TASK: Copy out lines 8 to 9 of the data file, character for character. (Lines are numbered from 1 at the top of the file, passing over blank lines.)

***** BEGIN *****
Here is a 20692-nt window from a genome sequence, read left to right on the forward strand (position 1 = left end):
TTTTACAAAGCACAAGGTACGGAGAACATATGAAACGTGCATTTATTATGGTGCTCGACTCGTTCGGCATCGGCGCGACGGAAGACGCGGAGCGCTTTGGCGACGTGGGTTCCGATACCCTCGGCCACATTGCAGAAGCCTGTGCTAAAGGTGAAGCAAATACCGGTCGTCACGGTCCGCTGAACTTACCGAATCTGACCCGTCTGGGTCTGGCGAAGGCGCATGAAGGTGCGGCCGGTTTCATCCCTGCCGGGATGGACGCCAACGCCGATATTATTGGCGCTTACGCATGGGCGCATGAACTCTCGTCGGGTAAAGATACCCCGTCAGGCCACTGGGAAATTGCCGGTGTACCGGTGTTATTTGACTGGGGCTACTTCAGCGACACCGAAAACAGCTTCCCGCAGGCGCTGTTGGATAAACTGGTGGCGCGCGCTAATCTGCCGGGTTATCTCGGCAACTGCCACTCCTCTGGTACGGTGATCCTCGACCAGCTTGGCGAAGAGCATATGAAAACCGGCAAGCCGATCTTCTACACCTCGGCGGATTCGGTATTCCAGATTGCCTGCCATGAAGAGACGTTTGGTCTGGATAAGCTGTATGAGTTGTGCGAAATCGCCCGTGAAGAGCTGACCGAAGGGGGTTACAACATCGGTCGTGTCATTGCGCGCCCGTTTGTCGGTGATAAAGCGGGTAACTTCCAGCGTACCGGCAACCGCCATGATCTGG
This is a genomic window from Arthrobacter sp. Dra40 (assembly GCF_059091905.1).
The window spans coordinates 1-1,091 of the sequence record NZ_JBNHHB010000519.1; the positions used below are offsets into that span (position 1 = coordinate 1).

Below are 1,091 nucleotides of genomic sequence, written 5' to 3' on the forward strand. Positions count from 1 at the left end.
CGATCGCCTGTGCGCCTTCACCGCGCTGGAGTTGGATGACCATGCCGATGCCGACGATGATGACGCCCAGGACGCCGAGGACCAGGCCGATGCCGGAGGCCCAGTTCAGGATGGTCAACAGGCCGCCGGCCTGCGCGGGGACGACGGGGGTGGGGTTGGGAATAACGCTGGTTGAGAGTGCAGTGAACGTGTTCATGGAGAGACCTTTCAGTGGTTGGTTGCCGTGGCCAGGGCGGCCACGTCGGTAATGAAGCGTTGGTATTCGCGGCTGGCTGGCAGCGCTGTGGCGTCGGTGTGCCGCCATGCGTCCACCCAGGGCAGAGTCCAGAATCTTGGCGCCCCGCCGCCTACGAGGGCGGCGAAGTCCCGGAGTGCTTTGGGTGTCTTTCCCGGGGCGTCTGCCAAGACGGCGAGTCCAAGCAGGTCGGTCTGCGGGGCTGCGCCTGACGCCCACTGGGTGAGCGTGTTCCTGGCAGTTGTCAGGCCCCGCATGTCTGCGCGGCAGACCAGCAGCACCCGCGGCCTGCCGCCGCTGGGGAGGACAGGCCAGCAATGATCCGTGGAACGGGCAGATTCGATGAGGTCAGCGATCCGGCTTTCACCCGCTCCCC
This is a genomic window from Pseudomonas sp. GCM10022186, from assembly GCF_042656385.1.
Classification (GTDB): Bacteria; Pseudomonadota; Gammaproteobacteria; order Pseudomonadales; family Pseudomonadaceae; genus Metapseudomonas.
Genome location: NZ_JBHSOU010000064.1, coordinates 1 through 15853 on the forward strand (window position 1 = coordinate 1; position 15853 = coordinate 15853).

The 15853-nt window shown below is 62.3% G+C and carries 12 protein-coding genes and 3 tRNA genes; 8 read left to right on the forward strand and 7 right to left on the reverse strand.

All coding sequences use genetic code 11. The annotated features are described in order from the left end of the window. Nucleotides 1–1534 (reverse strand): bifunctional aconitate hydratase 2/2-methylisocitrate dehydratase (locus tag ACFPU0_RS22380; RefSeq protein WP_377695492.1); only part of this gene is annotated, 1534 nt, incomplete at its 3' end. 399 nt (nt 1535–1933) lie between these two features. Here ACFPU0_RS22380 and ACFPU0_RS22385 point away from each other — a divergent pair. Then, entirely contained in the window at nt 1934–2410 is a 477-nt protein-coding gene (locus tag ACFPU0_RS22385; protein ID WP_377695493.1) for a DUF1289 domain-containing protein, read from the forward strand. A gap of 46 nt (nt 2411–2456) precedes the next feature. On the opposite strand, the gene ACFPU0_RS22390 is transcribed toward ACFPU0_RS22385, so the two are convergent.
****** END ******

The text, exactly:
Classification (GTDB): Bacteria; Pseudomonadota; Gammaproteobacteria; order Pseudomonadales; family Pseudomonadaceae; genus Metapseudomonas.
Genome location: NZ_JBHSOU010000064.1, coordinates 1 through 15853 on the forward strand (window position 1 = coordinate 1; position 15853 = coordinate 15853).